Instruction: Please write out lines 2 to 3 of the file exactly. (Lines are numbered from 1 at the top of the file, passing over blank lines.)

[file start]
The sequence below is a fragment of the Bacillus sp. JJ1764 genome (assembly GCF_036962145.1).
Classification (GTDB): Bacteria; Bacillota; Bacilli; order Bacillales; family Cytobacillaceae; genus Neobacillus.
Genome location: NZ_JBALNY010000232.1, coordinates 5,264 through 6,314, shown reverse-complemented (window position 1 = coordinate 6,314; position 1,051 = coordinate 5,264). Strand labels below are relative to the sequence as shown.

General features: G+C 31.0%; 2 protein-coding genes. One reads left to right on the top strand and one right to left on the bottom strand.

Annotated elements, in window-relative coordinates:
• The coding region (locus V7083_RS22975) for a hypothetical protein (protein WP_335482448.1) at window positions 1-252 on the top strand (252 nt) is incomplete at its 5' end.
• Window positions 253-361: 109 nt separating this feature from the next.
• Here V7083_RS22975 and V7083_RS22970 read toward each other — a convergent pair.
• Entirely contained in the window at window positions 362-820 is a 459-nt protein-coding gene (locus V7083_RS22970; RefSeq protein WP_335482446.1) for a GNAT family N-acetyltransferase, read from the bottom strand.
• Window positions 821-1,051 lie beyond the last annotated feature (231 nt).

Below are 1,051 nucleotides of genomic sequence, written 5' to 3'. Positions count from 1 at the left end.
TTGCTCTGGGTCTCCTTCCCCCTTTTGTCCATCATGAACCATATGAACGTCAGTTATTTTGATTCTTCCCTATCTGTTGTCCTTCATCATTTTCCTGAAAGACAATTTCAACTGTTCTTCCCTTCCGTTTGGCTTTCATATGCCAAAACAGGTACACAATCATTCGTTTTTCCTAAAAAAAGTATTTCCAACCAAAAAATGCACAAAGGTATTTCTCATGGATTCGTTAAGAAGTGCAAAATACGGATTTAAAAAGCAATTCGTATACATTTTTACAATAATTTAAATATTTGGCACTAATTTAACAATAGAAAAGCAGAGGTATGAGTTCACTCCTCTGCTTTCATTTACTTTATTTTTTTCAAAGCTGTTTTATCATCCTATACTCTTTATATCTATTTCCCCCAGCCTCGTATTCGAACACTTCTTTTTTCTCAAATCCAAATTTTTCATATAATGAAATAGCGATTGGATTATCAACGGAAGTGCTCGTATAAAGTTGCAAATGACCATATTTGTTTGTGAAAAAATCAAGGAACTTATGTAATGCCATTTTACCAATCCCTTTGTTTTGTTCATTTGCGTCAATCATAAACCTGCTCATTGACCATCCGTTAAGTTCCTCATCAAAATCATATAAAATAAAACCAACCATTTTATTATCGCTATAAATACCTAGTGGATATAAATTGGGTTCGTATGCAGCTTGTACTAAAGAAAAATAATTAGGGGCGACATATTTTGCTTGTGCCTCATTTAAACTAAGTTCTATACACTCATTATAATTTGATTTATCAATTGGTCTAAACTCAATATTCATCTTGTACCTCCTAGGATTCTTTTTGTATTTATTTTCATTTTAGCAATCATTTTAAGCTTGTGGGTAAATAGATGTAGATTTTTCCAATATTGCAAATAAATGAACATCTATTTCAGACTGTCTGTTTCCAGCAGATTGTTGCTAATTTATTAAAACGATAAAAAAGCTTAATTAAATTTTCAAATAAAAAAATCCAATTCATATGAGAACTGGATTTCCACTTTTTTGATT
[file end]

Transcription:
Classification (GTDB): Bacteria; Bacillota; Bacilli; order Bacillales; family Cytobacillaceae; genus Neobacillus.
Genome location: NZ_JBALNY010000232.1, coordinates 5,264 through 6,314, shown reverse-complemented (window position 1 = coordinate 6,314; position 1,051 = coordinate 5,264). Strand labels below are relative to the sequence as shown.